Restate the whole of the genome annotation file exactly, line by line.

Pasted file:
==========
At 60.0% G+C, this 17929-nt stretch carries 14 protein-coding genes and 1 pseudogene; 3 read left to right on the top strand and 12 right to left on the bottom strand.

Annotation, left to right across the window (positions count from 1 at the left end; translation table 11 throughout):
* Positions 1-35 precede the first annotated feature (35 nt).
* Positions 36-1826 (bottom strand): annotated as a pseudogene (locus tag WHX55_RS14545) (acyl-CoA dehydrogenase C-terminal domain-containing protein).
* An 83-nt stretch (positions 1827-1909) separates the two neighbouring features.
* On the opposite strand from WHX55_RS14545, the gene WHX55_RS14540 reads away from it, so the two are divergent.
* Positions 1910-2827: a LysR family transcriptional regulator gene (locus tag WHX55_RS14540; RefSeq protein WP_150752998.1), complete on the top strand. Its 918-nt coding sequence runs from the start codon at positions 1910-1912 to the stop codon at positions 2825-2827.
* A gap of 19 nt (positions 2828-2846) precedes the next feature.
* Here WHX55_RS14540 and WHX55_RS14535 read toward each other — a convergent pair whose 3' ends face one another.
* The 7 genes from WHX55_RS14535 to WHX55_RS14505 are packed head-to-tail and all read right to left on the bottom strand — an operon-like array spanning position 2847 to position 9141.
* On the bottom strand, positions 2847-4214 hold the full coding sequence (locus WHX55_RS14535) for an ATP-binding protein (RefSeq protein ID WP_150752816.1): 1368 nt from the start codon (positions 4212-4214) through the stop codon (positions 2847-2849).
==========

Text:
At 60.0% G+C, this 17929-nt stretch carries 14 protein-coding genes and 1 pseudogene; 3 read left to right on the top strand and 12 right to left on the bottom strand.

Annotation, left to right across the window (positions count from 1 at the left end; translation table 11 throughout):
* Positions 1-35 precede the first annotated feature (35 nt).
* Positions 36-1826 (bottom strand): annotated as a pseudogene (locus tag WHX55_RS14545) (acyl-CoA dehydrogenase C-terminal domain-containing protein).
* An 83-nt stretch (positions 1827-1909) separates the two neighbouring features.
* On the opposite strand from WHX55_RS14545, the gene WHX55_RS14540 reads away from it, so the two are divergent.
* Positions 1910-2827: a LysR family transcriptional regulator gene (locus tag WHX55_RS14540; RefSeq protein WP_150752998.1), complete on the top strand. Its 918-nt coding sequence runs from the start codon at positions 1910-1912 to the stop codon at positions 2825-2827.
* A gap of 19 nt (positions 2828-2846) precedes the next feature.
* Here WHX55_RS14540 and WHX55_RS14535 read toward each other — a convergent pair whose 3' ends face one another.
* The 7 genes from WHX55_RS14535 to WHX55_RS14505 are packed head-to-tail and all read right to left on the bottom strand — an operon-like array spanning position 2847 to position 9141.
* On the bottom strand, positions 2847-4214 hold the full coding sequence (locus WHX55_RS14535) for an ATP-binding protein (RefSeq protein ID WP_150752816.1): 1368 nt from the start codon (positions 4212-4214) through the stop codon (positions 2847-2849).